Over the years I’ve been lucky enough to be able to provide my services to many different types of businesses. But I think that one of the most interesting, and certainly most challenging, is when the owners are also in a personal relationship together. To be able to achieve this is something quite remarkable. Starting and running a successful business is difficult enough, but when you add working with your partner into the mix there are suddenly many more layers of complication added here that can make it even harder. Having discussed what’s involved with some of my clients, there’ve been times I’ve felt more like a marriage councillor than a bookkeeper, but I’ve also gained some valuable insights into their situation.
Going into a new business requires total commitment and being prepared to devote everything to it. Apart from having the unwavering desire to make your idea work, you also have to truly understand the business you’re getting into and do all the business planning, research, financing and marketing. When you’re also doing this with someone you’re in a relationship with, you not only need to agree on these things and have the same dedication and desire to reach your goal together, but need to manage all the personal stuff that must be kept separate from the business. Working with your spouse not only means dealing with business partnership concerns but many other complex emotional and family issues as well as communication and relationship challenges. On the surface starting a business with your spouse or partner seems like a great idea. It gives you the opportunity to spend time with and work with someone whom you trust more than anyone. You know their strengths and weaknesses and would never question their motives because your personal and professional interests are completely aligned. But dig a little deeper and it’s clear that this arrangement is extremely challenging as it blurs traditional work-life boundaries and mixes business and personal roles. This can potentially create all sorts of unexpected difficulties and stresses. It requires being honest with each other and being prepared to face difficult situations to have any chance of it succeeding.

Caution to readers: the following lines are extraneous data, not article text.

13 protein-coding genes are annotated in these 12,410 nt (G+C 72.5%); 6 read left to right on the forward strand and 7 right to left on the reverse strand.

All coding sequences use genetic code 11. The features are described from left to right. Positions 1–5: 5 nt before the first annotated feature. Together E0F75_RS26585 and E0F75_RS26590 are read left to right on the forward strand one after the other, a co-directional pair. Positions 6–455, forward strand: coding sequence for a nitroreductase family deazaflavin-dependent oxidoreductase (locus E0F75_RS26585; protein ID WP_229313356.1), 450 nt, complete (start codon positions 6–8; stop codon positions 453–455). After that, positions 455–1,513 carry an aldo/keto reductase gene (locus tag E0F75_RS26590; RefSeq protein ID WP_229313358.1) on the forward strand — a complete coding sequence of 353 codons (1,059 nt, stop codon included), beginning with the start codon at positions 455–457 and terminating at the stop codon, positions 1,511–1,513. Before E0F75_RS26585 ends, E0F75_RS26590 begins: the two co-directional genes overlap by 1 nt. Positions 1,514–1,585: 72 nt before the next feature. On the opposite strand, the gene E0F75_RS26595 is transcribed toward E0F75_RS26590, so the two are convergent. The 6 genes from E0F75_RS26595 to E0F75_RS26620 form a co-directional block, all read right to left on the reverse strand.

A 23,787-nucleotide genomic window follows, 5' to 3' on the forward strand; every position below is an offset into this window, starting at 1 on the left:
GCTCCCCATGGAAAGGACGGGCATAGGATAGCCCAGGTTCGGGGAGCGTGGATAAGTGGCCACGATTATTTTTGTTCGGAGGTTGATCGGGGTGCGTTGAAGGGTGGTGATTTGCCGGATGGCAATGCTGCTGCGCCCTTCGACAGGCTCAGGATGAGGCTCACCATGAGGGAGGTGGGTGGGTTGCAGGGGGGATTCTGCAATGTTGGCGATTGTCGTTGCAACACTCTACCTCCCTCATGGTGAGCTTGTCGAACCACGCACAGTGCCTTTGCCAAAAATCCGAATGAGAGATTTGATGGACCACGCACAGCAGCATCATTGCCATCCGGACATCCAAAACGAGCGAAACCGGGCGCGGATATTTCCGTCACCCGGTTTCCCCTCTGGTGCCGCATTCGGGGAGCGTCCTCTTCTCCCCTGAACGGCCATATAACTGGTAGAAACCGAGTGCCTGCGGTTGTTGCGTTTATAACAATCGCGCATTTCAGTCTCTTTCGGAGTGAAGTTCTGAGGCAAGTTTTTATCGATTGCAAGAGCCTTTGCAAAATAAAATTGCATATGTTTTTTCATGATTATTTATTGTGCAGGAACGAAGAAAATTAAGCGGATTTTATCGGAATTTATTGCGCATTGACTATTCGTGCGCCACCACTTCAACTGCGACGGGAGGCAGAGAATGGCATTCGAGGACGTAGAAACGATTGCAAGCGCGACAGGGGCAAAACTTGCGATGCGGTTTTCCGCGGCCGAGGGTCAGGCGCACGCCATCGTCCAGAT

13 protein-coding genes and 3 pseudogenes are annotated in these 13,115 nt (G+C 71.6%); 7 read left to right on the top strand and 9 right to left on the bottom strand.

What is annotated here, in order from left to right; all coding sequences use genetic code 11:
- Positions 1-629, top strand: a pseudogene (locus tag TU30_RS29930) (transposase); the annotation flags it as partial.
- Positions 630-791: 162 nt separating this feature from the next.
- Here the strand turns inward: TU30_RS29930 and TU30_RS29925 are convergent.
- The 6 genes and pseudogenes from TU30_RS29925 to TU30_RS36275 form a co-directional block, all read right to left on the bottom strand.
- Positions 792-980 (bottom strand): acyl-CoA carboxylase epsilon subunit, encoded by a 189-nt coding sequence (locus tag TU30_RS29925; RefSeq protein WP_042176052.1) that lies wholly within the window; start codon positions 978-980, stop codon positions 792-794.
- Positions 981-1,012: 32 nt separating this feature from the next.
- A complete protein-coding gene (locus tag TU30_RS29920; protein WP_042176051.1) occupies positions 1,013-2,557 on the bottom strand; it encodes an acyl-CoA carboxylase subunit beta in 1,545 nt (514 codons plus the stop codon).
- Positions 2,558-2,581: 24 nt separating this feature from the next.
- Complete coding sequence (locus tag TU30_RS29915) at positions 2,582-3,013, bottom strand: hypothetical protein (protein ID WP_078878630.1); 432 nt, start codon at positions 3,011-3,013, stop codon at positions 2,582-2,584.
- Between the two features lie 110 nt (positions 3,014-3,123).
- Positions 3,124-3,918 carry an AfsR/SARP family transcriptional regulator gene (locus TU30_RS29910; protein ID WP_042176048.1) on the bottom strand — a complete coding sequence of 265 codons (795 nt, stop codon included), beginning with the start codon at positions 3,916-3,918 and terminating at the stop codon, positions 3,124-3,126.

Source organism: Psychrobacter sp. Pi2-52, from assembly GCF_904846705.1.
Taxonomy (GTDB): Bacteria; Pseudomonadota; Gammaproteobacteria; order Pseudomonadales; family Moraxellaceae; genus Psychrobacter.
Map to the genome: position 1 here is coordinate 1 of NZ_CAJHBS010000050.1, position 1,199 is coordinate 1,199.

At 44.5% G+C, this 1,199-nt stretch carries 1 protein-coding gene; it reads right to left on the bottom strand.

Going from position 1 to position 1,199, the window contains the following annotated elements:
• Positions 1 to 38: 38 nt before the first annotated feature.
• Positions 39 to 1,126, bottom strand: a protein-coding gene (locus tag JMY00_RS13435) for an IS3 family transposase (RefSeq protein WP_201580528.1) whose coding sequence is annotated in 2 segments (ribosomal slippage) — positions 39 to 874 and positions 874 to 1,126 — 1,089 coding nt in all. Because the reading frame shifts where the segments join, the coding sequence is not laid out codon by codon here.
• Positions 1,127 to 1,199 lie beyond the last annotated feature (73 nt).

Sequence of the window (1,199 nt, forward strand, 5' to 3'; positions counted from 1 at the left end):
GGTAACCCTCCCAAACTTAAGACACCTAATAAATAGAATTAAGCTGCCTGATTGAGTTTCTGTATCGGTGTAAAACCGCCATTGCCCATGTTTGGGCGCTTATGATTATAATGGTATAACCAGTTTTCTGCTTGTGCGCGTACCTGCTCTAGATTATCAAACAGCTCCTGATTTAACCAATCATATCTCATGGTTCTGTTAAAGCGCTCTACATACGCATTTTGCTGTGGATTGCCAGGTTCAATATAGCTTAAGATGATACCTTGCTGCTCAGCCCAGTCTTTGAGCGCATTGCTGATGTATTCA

It’s important to keep personal and business issues separate and this is when the strength of any relationship is truly tested. There are going to be times when a business dilemma or a personal disagreement follows you to work, but you need to actively try and maintain separation between your work and home lives and still be able to have a business meeting without getting overly emotional or distracted from the matter at hand. I think couples in business need to agree that their marriage comes before anything in their business, so they don’t lose perspective when there’s a disagreement in the office. Good communication and listening is the key. When there are arguments, give the other person space. Being able to roll with the punches and support each other through the good and bad times is a crucial component to any business relationship. When it also involves your partner, this is doubly important. Separate your roles and responsibilities. Having different strengths mean you’re better suited to having separate responsibilities. You must have a clear understanding of who is in charge of certain things and to then become experts and excel at different areas of the business. Identify your strengths in the areas of leadership and business. Define the various business roles carefully, and assign the responsibilities according to those strengths. Plan to hire contractors or employees to assist you with your weak areas. It seems to me that having shared goals, a fundamentally strong relationship and a complementary skill set is the key to successfully building and running a business together with your partner.